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Long-time Gilman physics teacher William Hamilton Porter passed away on January 26 from COVID-19, three weeks shy of his 98th birthday.
Raised in Baltimore, Bill was the son of Naval Captain William H. Porter and Amy Manning Porter. His father died when Bill was 12 years old, leaving him and two sisters to be raised solely by their mother. Accepted into Gilman at age 13, he met Headmaster Boyd Morrow, who (in his own words) “terrified him” and declared he would never go to school there. He subsequently attended boarding school at Millbrook School in New York, where Henry Callard was a teacher.
After graduating from the Naval Academy and a stint in the Navy, Bill returned to Baltimore and was hired by then Headmaster Henry Callard in 1947 to teach Upper School science and math. He taught from 1947 to 1980 and was head of the Science Department from 1974-1980. Bill is largely credited for strengthening the physics and chemistry programs and revamping the science curriculum. His students remember his puns in physics class — plays on words that helped make difficult lessons understandable — as well as his many creative and often entertaining in-class experiments. Sam Dell ’61, who established the endowed Porter Fund in 2012 to elevate the teaching of S.T.E.M. subjects, said “Mr. Porter could bring science down to real things that a boy in high school could understand.”
Bill also conducted the Glee Club from 1953-1956 and founded and led The Traveling Men, holding weekly evening rehearsals. He required the T-Men to be Glee Club members, as being in the Glee Club was not “cool” but being a T-Man was. For years he served as Chair of the Gilman Circus, which raised money for major school projects, including the Alumni Auditorium and the pool.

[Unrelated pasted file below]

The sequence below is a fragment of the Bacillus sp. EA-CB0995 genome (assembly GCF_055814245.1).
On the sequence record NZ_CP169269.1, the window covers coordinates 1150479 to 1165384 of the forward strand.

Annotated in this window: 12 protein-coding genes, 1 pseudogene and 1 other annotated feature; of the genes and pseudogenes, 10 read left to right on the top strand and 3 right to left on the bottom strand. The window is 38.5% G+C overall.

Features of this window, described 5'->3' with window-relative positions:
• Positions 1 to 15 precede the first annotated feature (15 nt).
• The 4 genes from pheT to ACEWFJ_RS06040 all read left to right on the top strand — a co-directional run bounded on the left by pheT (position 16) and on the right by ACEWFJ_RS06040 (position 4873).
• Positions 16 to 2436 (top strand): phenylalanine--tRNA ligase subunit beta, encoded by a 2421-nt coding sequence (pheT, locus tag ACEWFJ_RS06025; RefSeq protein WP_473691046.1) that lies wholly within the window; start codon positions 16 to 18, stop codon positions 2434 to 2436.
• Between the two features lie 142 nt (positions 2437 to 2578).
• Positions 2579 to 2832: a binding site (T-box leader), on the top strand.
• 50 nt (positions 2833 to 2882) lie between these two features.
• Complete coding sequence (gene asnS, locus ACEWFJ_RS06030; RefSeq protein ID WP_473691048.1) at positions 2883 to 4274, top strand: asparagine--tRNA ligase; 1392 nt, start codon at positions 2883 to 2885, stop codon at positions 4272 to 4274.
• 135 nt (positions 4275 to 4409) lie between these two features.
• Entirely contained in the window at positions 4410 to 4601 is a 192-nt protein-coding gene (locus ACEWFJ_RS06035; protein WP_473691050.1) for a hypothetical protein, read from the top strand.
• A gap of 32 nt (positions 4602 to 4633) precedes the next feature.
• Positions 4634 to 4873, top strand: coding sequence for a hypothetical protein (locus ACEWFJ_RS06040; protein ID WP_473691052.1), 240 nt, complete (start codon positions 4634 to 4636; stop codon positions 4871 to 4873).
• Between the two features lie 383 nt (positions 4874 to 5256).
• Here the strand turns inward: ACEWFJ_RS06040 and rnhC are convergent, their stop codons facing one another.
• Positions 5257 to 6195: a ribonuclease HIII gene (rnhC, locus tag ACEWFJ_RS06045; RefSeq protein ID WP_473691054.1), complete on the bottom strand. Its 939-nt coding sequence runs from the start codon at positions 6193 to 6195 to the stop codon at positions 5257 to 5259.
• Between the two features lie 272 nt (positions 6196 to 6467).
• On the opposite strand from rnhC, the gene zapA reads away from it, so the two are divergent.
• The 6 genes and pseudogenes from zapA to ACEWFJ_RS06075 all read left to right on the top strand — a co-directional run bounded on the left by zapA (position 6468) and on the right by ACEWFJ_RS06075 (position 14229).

A hands-on guy who could build almost anything, Bill designed and — with the help of his physics class — installed the original sound system in the Alumni Auditorium. He was known, perhaps a little less popularly with the students, for plowing snow from the parking lots and sidewalks with his beloved 1959 Willys jeep, ensuring that Gilman never had a snow day. The school closing announcements on Baltimore radio station WBAL invariably said “Gilman School: open with no transportation.”
Bill’s greatest contribution to Gilman was the mark he made on his many students. Following his retirement to Cape Cod in 1980, many of them continued to stay in touch by mail, email, and in-person visits.
An admirer of Beethoven and Chopin, he was an accomplished pianist. He also had a talent for oil painting on canvas; his portrait of Henry and Clarissa Callard was installed in Callard Hall (Gilman Lower School) upon its dedication.
Mr. Porter moved to Brewster, Massachusetts after retirement, where he remained actively involved in community organizations for many years.
He was preceded in death by his wife of 48 years, ‘Jacquie’, in 1994, and his sisters Penny and Priscilla. He is survived by his sister Barbara of Jamestown, RI, his three children: Dolly Rowles (Walter “Bud”) of Brewster, Cape Cod; Romeyn Bombanti (Jim) of Beaumont, California; William H. “Skip” Porter, Jr. of Towson, Maryland (Peggy); five grandchildren – Vail, Gretchen, Hans, Lauren Ketryn, and Hamilton; and two great-grandchildren – Remington and Willow.
In lieu of flowers, the family has asked that donations be made to Gilman School. There are no plans for a memorial service at this time.